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Rebellion Record: a Diary of American Events: Documents and Narratives, Volume 5. (ed. Frank Moore) 15 15 Browse Search
Frederick H. Dyer, Compendium of the War of the Rebellion: Battles 6 6 Browse Search
Frederick H. Dyer, Compendium of the War of the Rebellion: Regimental Histories 6 6 Browse Search
Thomas Wentworth Higginson, Massachusetts in the Army and Navy during the war of 1861-1865, vol. 2 5 5 Browse Search
Harper's Encyclopedia of United States History (ed. Benson Lossing) 3 3 Browse Search
Thomas Wentworth Higginson, Massachusetts in the Army and Navy during the war of 1861-1865, vol. 1, Mass. officers and men who died. 2 2 Browse Search
Frederick H. Dyer, Compendium of the War of the Rebellion: Name Index of Commands 2 2 Browse Search
Rebellion Record: a Diary of American Events: Documents and Narratives, Volume 9. (ed. Frank Moore) 2 2 Browse Search
William F. Fox, Lt. Col. U. S. V., Regimental Losses in the American Civil War, 1861-1865: A Treatise on the extent and nature of the mortuary losses in the Union regiments, with full and exhaustive statistics compiled from the official records on file in the state military bureaus and at Washington 2 2 Browse Search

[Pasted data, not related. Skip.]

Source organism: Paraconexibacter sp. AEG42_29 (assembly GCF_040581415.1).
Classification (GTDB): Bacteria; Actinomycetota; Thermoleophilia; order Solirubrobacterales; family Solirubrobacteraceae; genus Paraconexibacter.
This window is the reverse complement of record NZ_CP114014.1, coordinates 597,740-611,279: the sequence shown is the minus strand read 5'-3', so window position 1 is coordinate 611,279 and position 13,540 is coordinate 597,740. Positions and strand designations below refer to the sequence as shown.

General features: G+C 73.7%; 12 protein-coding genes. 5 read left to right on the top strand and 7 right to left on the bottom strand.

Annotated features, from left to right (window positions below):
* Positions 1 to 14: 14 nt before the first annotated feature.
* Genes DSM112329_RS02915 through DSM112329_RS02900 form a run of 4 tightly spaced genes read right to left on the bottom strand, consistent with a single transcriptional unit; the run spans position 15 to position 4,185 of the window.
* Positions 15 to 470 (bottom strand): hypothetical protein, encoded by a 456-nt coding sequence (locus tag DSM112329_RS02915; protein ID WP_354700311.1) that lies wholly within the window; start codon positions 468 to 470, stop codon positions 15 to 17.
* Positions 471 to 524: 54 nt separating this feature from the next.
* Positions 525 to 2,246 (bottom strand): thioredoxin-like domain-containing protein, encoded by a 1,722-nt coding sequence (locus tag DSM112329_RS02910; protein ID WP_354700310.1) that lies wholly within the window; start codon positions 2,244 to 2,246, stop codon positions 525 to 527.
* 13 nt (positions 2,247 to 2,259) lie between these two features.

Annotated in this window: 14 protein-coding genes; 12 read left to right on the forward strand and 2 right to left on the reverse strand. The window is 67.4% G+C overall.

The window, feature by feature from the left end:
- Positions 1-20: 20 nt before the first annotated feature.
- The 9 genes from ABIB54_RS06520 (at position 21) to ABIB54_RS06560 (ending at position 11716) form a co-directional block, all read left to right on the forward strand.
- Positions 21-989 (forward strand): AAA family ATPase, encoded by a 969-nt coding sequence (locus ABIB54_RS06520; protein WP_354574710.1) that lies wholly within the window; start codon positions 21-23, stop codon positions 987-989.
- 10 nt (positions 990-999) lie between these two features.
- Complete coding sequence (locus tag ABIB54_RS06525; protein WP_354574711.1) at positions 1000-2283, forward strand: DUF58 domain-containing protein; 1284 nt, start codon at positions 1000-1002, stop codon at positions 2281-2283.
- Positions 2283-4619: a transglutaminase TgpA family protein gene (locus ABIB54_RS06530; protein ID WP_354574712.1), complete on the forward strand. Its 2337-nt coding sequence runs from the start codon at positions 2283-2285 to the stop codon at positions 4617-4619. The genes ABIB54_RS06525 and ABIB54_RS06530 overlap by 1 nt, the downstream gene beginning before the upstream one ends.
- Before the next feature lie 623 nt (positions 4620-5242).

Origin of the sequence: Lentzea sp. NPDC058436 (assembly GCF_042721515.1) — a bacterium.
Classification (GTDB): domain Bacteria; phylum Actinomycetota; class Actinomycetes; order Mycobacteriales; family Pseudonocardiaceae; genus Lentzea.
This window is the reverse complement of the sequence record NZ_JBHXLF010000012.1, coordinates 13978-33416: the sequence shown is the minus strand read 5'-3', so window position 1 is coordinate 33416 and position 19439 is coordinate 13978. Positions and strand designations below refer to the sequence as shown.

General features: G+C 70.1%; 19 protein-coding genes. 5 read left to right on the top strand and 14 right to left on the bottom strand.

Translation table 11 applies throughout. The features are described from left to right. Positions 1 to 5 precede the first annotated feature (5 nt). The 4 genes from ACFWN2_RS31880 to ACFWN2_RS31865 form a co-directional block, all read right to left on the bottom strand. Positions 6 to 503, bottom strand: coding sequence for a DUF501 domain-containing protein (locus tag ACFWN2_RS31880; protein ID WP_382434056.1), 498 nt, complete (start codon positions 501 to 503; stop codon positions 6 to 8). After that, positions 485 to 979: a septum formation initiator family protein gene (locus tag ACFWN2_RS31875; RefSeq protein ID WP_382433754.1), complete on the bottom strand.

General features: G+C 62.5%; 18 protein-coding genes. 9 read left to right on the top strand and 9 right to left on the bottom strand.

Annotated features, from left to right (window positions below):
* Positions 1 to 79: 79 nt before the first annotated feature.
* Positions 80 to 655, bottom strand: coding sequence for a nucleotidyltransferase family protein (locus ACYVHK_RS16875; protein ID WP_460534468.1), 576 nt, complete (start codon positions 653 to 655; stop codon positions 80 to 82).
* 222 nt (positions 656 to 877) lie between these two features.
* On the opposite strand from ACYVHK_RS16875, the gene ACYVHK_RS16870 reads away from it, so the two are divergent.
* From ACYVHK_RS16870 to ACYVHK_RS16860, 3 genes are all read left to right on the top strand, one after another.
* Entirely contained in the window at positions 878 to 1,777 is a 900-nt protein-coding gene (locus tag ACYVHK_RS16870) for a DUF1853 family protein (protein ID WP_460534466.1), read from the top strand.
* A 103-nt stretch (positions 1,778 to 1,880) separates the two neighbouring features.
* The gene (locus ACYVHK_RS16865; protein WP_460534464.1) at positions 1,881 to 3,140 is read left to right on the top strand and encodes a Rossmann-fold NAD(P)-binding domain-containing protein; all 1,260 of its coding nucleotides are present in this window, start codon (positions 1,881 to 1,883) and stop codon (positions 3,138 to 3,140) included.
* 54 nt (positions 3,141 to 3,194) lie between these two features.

Benjamin Cutter, William R. Cutter, History of the town of Arlington, Massachusetts, ormerly the second precinct in Cambridge, or District of Menotomy, afterward the town of West Cambridge. 1635-1879 with a genealogical register of the inhabitants of the precinct. 2 2 Browse Search
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Browsing named entities in Rebellion Record: a Diary of American Events: Documents and Narratives, Volume 5. (ed. Frank Moore). You can also browse the collection for August 24th, 1862 AD or search for August 24th, 1862 AD in all documents.